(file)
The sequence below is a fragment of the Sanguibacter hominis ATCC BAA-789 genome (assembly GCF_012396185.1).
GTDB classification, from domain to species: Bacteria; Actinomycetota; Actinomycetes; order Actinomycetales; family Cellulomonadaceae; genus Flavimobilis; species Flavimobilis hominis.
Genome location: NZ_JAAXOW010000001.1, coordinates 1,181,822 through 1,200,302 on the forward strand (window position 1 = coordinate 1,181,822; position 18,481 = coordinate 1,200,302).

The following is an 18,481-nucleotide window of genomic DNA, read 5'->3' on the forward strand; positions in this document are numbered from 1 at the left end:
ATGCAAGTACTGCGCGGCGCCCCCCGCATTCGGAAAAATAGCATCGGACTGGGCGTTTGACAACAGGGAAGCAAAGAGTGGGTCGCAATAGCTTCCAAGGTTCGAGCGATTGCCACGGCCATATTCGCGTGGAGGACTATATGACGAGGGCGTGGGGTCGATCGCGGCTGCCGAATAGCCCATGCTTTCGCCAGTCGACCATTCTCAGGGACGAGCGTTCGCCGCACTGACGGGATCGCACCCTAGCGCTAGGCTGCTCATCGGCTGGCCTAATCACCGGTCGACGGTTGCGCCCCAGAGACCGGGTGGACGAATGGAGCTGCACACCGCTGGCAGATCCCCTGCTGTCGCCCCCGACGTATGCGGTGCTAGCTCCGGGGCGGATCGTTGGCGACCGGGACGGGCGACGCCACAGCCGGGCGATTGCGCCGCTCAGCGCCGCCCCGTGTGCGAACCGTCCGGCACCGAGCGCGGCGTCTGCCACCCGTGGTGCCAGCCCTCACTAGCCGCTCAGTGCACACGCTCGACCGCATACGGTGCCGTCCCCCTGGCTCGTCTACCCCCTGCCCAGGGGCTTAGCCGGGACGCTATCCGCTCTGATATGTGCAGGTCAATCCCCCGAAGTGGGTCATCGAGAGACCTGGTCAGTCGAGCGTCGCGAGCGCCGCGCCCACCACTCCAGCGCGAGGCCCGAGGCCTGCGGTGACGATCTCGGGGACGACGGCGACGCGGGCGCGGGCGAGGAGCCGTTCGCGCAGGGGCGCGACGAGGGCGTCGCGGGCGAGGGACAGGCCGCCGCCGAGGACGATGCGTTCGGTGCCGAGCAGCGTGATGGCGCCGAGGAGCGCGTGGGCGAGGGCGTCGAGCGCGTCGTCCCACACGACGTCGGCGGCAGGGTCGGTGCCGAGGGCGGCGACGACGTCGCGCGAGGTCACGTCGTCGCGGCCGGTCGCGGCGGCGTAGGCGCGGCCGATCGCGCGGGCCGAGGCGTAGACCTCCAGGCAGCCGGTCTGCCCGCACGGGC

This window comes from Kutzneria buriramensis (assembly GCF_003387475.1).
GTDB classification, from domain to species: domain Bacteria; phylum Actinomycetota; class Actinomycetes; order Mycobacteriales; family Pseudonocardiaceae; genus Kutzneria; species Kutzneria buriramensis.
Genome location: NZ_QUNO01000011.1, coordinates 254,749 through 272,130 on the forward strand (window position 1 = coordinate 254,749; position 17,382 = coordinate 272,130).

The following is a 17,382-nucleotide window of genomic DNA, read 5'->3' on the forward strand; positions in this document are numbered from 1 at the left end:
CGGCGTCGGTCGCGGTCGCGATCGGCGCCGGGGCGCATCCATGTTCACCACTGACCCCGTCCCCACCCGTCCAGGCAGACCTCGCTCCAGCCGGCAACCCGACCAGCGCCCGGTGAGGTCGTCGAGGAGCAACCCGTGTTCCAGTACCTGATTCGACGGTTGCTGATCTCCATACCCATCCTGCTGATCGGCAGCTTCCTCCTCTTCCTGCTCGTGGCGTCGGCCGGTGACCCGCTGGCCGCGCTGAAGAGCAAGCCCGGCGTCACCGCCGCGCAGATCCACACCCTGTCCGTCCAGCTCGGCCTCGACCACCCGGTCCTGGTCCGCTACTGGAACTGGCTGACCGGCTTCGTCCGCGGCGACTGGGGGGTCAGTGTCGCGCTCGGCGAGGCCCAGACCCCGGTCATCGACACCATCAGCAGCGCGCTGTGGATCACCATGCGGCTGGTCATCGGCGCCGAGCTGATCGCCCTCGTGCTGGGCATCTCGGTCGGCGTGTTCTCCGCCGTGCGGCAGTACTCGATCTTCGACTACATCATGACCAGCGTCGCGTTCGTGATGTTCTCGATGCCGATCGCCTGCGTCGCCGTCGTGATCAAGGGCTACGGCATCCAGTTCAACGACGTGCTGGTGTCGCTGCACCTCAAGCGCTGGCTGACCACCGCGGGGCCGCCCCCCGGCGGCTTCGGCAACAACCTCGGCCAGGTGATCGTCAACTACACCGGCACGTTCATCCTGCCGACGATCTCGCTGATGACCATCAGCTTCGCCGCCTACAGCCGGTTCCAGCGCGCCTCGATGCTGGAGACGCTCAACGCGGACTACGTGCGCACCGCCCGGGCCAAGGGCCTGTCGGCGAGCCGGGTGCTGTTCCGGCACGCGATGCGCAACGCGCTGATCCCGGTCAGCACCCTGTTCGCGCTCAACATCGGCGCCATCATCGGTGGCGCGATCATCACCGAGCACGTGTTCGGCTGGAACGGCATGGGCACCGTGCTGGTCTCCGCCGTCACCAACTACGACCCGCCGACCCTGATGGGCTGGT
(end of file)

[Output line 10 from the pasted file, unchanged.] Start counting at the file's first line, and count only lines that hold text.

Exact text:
CGGCGTCGGTCGCGGTCGCGATCGGCGCCGGGGCGCATCCATGTTCACCACTGACCCCGTCCCCACCCGTCCAGGCAGACCTCGCTCCAGCCGGCAACCCGACCAGCGCCCGGTGAGGTCGTCGAGGAGCAACCCGTGTTCCAGTACCTGATTCGACGGTTGCTGATCTCCATACCCATCCTGCTGATCGGCAGCTTCCTCCTCTTCCTGCTCGTGGCGTCGGCCGGTGACCCGCTGGCCGCGCTGAAGAGCAAGCCCGGCGTCACCGCCGCGCAGATCCACACCCTGTCCGTCCAGCTCGGCCTCGACCACCCGGTCCTGGTCCGCTACTGGAACTGGCTGACCGGCTTCGTCCGCGGCGACTGGGGGGTCAGTGTCGCGCTCGGCGAGGCCCAGACCCCGGTCATCGACACCATCAGCAGCGCGCTGTGGATCACCATGCGGCTGGTCATCGGCGCCGAGCTGATCGCCCTCGTGCTGGGCATCTCGGTCGGCGTGTTCTCCGCCGTGCGGCAGTACTCGATCTTCGACTACATCATGACCAGCGTCGCGTTCGTGATGTTCTCGATGCCGATCGCCTGCGTCGCCGTCGTGATCAAGGGCTACGGCATCCAGTTCAACGACGTGCTGGTGTCGCTGCACCTCAAGCGCTGGCTGACCACCGCGGGGCCGCCCCCCGGCGGCTTCGGCAACAACCTCGGCCAGGTGATCGTCAACTACACCGGCACGTTCATCCTGCCGACGATCTCGCTGATGACCATCAGCTTCGCCGCCTACAGCCGGTTCCAGCGCGCCTCGATGCTGGAGACGCTCAACGCGGACTACGTGCGCACCGCCCGGGCCAAGGGCCTGTCGGCGAGCCGGGTGCTGTTCCGGCACGCGATGCGCAACGCGCTGATCCCGGTCAGCACCCTGTTCGCGCTCAACATCGGCGCCATCATCGGTGGCGCGATCATCACCGAGCACGTGTTCGGCTGGAACGGCATGGGCACCGTGCTGGTCTCCGCCGTCACCAACTACGACCCGCCGACCCTGATGGGCTGGT